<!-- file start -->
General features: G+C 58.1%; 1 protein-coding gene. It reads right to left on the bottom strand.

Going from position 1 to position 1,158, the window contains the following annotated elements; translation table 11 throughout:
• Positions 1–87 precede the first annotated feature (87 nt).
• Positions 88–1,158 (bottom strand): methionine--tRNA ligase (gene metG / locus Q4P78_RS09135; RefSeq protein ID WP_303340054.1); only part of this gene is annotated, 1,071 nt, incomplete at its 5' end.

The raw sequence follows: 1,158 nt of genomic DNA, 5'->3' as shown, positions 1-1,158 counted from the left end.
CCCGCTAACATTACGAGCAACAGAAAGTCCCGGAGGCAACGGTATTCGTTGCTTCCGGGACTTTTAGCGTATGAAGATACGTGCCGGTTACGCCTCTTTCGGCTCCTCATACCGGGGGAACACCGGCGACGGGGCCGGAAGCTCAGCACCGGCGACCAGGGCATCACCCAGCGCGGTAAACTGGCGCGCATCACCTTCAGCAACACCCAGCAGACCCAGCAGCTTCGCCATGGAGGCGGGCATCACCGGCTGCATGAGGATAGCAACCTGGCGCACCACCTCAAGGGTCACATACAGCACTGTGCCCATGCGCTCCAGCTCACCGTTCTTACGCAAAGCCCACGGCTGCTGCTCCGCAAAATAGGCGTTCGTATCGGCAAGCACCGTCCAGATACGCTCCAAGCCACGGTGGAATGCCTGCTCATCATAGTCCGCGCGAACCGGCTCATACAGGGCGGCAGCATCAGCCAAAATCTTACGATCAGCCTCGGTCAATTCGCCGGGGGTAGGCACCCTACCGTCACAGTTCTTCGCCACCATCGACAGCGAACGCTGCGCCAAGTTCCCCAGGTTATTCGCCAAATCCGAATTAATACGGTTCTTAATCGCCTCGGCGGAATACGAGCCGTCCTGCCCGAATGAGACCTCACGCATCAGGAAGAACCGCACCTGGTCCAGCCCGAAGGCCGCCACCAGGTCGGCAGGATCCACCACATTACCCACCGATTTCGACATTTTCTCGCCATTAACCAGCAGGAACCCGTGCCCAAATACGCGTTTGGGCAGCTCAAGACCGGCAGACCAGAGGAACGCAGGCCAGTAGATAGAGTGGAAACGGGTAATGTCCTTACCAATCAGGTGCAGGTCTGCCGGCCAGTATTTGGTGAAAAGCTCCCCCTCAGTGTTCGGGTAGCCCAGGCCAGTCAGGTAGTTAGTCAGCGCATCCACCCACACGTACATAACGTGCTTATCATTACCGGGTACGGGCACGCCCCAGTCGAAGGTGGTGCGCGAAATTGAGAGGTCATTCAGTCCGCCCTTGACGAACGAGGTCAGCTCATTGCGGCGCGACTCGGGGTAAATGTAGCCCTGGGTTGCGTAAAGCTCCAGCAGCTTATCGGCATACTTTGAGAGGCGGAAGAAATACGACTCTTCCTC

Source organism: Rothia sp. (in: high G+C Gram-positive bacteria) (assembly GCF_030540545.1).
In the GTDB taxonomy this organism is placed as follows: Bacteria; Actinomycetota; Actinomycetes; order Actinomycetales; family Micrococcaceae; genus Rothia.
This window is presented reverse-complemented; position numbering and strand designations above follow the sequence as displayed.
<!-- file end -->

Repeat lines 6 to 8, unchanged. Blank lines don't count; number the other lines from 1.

CCCGCTAACATTACGAGCAACAGAAAGTCCCGGAGGCAACGGTATTCGTTGCTTCCGGGACTTTTAGCGTATGAAGATACGTGCCGGTTACGCCTCTTTCGGCTCCTCATACCGGGGGAACACCGGCGACGGGGCCGGAAGCTCAGCACCGGCGACCAGGGCATCACCCAGCGCGGTAAACTGGCGCGCATCACCTTCAGCAACACCCAGCAGACCCAGCAGCTTCGCCATGGAGGCGGGCATCACCGGCTGCATGAGGATAGCAACCTGGCGCACCACCTCAAGGGTCACATACAGCACTGTGCCCATGCGCTCCAGCTCACCGTTCTTACGCAAAGCCCACGGCTGCTGCTCCGCAAAATAGGCGTTCGTATCGGCAAGCACCGTCCAGATACGCTCCAAGCCACGGTGGAATGCCTGCTCATCATAGTCCGCGCGAACCGGCTCATACAGGGCGGCAGCATCAGCCAAAATCTTACGATCAGCCTCGGTCAATTCGCCGGGGGTAGGCACCCTACCGTCACAGTTCTTCGCCACCATCGACAGCGAACGCTGCGCCAAGTTCCCCAGGTTATTCGCCAAATCCGAATTAATACGGTTCTTAATCGCCTCGGCGGAATACGAGCCGTCCTGCCCGAATGAGACCTCACGCATCAGGAAGAACCGCACCTGGTCCAGCCCGAAGGCCGCCACCAGGTCGGCAGGATCCACCACATTACCCACCGATTTCGACATTTTCTCGCCATTAACCAGCAGGAACCCGTGCCCAAATACGCGTTTGGGCAGCTCAAGACCGGCAGACCAGAGGAACGCAGGCCAGTAGATAGAGTGGAAACGGGTAATGTCCTTACCAATCAGGTGCAGGTCTGCCGGCCAGTATTTGGTGAAAAGCTCCCCCTCAGTGTTCGGGTAGCCCAGGCCAGTCAGGTAGTTAGTCAGCGCATCCACCCACACGTACATAACGTGCTTATCATTACCGGGTACGGGCACGCCCCAGTCGAAGGTGGTGCGCGAAATTGAGAGGTCATTCAGTCCGCCCTTGACGAACGAGGTCAGCTCATTGCGGCGCGACTCGGGGTAAATGTAGCCCTGGGTTGCGTAAAGCTCCAGCAGCTTATCGGCATACTTTGAGAGGCGGAAGAAATACGACTCTTCCTC

Source organism: Rothia sp. (in: high G+C Gram-positive bacteria) (assembly GCF_030540545.1).
In the GTDB taxonomy this organism is placed as follows: Bacteria; Actinomycetota; Actinomycetes; order Actinomycetales; family Micrococcaceae; genus Rothia.